FZ: How was your working relationship with The Kinks? Specifically Ray Davies.

ST: Ray was always difficult. I didn’t have a problem with anybody else. Ray was moody, and I think it’s fair to say jealous from the outset that I was the, quote-unquote, producer and that he wasn’t. We were obviously close in age, which made it even more difficult. At the time people were less rebellious as they turned out to be subsequently and sometimes it was difficult, but hey, we worked it out [laughs].

FZ: How would you rate Dave [Davies] as a guitarist?

ST: I think he’s one of the more under-rated guitarists there are. He was an extremely good guitarist.

FZ: He doesn’t quite get the credit that he deserves.

ST: Never, I don’t think he ever got the credit. His inventions of the solos and stuff, I mean, Jimmy Page did not play the solo on “You Really Got Me” which I’ve said about 5,000 times to people who insist that he did. The reason I used Jimmy on The Kinks stuff is because Ray didn’t really want to play guitar and sing at the same time. In fact, Jimmy was playing rhythm guitar.

“You Really Got Me”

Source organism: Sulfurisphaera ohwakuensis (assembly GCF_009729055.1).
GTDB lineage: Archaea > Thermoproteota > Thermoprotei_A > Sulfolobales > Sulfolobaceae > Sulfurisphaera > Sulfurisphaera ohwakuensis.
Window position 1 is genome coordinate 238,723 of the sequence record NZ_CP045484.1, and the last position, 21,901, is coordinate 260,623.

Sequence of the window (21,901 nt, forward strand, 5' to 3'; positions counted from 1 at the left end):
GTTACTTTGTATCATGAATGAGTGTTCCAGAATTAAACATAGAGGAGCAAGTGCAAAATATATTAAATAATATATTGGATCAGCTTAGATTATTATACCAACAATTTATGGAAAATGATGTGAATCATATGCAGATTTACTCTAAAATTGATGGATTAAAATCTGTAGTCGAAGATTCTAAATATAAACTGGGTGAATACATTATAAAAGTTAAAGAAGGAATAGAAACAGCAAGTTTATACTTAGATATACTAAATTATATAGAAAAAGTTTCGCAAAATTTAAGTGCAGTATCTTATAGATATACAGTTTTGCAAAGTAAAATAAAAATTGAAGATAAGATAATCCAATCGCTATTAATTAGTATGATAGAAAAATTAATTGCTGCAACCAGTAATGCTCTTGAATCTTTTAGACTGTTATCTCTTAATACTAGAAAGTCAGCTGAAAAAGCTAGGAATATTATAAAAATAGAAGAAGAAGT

FZ: How did you become acquainted with Jimmy Page?

ST: Somebody mentioned that they heard this seventeen-year-old kid who was really terrific and I went and checked him out and I used him. We got along great and he was fabulous. I thought “this kid is really gonna go somewhere,” and I only regret that he didn’t call me when he formed Led Zeppelin. It’s a shame! [laughs]. I would like to have done that.

FZ: People have said he was a favorite of yours. What was it about him that made him such a good session guitarist?

ST: Because he got it, I mean, he was original. At that time in London where there were very few really current musicians. A lot of good musicians, but kind of mired slightly in the past. There was like one or two good rhythm sections and that was it. I originally started using Big Jim Sullivan who was the only other one, and then when I found Jimmy, who I thought was even better because he was more with it. He was doing what I thought should be done and certainly what was being done in the states so it was a no-brainer.

FZ: What went into the decision to use a session musician rather than an actual member of the band in the studio?

ST: I can’t think offhand of a band that I didn’t use the band and used all session musicians. I used supplemental guys certainly like Bobby Graham I used on drums for The Kinks because they didn’t have a drummer at the time. When I did the album I used John Lord on organ. Who else did I use, well, obviously Jimmy [Page]. Harry Ford played piano, and that’s before I found Nicky Hopkins who I used on damn near everything from that point on. I never replaced a band with session musicians; I used additional ones when necessary.